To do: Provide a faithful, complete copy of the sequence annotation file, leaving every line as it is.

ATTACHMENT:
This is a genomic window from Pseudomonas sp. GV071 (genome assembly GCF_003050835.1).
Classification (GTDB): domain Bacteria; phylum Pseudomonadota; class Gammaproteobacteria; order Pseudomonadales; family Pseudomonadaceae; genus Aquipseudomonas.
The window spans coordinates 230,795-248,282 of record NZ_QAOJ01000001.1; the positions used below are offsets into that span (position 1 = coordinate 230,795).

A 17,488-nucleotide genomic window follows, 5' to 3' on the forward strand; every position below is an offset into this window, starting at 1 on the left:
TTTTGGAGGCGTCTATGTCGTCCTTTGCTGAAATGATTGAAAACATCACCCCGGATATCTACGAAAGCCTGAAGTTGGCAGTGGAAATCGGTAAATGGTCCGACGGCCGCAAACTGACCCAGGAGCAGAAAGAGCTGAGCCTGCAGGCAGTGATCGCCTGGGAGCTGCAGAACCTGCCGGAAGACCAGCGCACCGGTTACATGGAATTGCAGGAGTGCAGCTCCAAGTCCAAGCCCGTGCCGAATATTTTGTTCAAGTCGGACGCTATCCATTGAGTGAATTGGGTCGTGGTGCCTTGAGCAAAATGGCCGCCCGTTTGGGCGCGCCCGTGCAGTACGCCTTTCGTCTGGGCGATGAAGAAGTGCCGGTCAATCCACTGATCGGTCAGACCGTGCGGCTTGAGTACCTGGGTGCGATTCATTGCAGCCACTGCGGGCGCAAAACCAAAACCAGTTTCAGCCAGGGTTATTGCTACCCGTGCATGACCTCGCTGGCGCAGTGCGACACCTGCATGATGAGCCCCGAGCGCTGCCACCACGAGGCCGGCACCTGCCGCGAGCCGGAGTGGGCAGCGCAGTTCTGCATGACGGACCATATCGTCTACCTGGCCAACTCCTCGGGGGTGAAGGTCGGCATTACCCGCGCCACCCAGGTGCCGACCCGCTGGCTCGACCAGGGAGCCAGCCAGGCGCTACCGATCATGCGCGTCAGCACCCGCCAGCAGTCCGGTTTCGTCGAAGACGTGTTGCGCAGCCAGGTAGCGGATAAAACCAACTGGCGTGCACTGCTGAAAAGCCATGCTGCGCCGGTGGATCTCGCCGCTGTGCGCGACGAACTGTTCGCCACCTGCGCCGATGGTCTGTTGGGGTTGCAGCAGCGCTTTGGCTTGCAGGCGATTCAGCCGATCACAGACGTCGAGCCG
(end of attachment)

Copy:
This is a genomic window from Pseudomonas sp. GV071 (genome assembly GCF_003050835.1).
Classification (GTDB): domain Bacteria; phylum Pseudomonadota; class Gammaproteobacteria; order Pseudomonadales; family Pseudomonadaceae; genus Aquipseudomonas.
The window spans coordinates 230,795-248,282 of record NZ_QAOJ01000001.1; the positions used below are offsets into that span (position 1 = coordinate 230,795).

A 17,488-nucleotide genomic window follows, 5' to 3' on the forward strand; every position below is an offset into this window, starting at 1 on the left:
TTTTGGAGGCGTCTATGTCGTCCTTTGCTGAAATGATTGAAAACATCACCCCGGATATCTACGAAAGCCTGAAGTTGGCAGTGGAAATCGGTAAATGGTCCGACGGCCGCAAACTGACCCAGGAGCAGAAAGAGCTGAGCCTGCAGGCAGTGATCGCCTGGGAGCTGCAGAACCTGCCGGAAGACCAGCGCACCGGTTACATGGAATTGCAGGAGTGCAGCTCCAAGTCCAAGCCCGTGCCGAATATTTTGTTCAAGTCGGACGCTATCCATTGAGTGAATTGGGTCGTGGTGCCTTGAGCAAAATGGCCGCCCGTTTGGGCGCGCCCGTGCAGTACGCCTTTCGTCTGGGCGATGAAGAAGTGCCGGTCAATCCACTGATCGGTCAGACCGTGCGGCTTGAGTACCTGGGTGCGATTCATTGCAGCCACTGCGGGCGCAAAACCAAAACCAGTTTCAGCCAGGGTTATTGCTACCCGTGCATGACCTCGCTGGCGCAGTGCGACACCTGCATGATGAGCCCCGAGCGCTGCCACCACGAGGCCGGCACCTGCCGCGAGCCGGAGTGGGCAGCGCAGTTCTGCATGACGGACCATATCGTCTACCTGGCCAACTCCTCGGGGGTGAAGGTCGGCATTACCCGCGCCACCCAGGTGCCGACCCGCTGGCTCGACCAGGGAGCCAGCCAGGCGCTACCGATCATGCGCGTCAGCACCCGCCAGCAGTCCGGTTTCGTCGAAGACGTGTTGCGCAGCCAGGTAGCGGATAAAACCAACTGGCGTGCACTGCTGAAAAGCCATGCTGCGCCGGTGGATCTCGCCGCTGTGCGCGACGAACTGTTCGCCACCTGCGCCGATGGTCTGTTGGGGTTGCAGCAGCGCTTTGGCTTGCAGGCGATTCAGCCGATCACAGACGTCGAGCCG